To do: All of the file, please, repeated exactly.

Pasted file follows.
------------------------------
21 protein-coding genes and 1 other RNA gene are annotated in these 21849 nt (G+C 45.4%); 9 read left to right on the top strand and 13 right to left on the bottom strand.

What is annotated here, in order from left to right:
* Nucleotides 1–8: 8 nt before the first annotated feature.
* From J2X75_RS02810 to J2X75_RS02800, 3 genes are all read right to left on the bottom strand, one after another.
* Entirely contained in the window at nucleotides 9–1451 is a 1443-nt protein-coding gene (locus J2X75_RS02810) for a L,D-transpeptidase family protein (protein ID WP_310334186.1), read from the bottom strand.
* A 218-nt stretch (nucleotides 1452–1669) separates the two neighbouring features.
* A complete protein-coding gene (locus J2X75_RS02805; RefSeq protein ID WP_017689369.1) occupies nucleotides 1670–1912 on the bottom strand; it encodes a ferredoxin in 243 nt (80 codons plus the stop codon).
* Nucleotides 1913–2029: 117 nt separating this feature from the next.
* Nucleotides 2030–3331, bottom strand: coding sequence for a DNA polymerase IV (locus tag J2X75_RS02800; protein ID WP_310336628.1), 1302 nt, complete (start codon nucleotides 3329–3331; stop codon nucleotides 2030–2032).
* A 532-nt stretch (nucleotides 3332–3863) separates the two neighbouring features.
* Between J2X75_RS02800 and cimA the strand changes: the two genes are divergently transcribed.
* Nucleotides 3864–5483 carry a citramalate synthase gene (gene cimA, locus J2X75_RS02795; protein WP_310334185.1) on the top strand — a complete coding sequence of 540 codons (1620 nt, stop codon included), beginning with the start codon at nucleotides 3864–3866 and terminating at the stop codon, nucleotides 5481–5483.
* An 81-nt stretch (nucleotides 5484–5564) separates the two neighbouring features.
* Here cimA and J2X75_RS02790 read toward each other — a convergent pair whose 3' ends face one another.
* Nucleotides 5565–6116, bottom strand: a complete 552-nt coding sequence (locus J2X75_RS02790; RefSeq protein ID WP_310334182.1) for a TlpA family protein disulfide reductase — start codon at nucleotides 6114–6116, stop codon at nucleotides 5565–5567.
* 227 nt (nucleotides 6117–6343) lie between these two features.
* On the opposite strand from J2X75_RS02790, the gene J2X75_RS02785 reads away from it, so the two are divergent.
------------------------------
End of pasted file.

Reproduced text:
21 protein-coding genes and 1 other RNA gene are annotated in these 21849 nt (G+C 45.4%); 9 read left to right on the top strand and 13 right to left on the bottom strand.

What is annotated here, in order from left to right:
* Nucleotides 1–8: 8 nt before the first annotated feature.
* From J2X75_RS02810 to J2X75_RS02800, 3 genes are all read right to left on the bottom strand, one after another.
* Entirely contained in the window at nucleotides 9–1451 is a 1443-nt protein-coding gene (locus J2X75_RS02810) for a L,D-transpeptidase family protein (protein ID WP_310334186.1), read from the bottom strand.
* A 218-nt stretch (nucleotides 1452–1669) separates the two neighbouring features.
* A complete protein-coding gene (locus J2X75_RS02805; RefSeq protein ID WP_017689369.1) occupies nucleotides 1670–1912 on the bottom strand; it encodes a ferredoxin in 243 nt (80 codons plus the stop codon).
* Nucleotides 1913–2029: 117 nt separating this feature from the next.
* Nucleotides 2030–3331, bottom strand: coding sequence for a DNA polymerase IV (locus tag J2X75_RS02800; protein ID WP_310336628.1), 1302 nt, complete (start codon nucleotides 3329–3331; stop codon nucleotides 2030–2032).
* A 532-nt stretch (nucleotides 3332–3863) separates the two neighbouring features.
* Between J2X75_RS02800 and cimA the strand changes: the two genes are divergently transcribed.
* Nucleotides 3864–5483 carry a citramalate synthase gene (gene cimA, locus J2X75_RS02795; protein WP_310334185.1) on the top strand — a complete coding sequence of 540 codons (1620 nt, stop codon included), beginning with the start codon at nucleotides 3864–3866 and terminating at the stop codon, nucleotides 5481–5483.
* An 81-nt stretch (nucleotides 5484–5564) separates the two neighbouring features.
* Here cimA and J2X75_RS02790 read toward each other — a convergent pair whose 3' ends face one another.
* Nucleotides 5565–6116, bottom strand: a complete 552-nt coding sequence (locus J2X75_RS02790; RefSeq protein ID WP_310334182.1) for a TlpA family protein disulfide reductase — start codon at nucleotides 6114–6116, stop codon at nucleotides 5565–5567.
* 227 nt (nucleotides 6117–6343) lie between these two features.
* On the opposite strand from J2X75_RS02790, the gene J2X75_RS02785 reads away from it, so the two are divergent.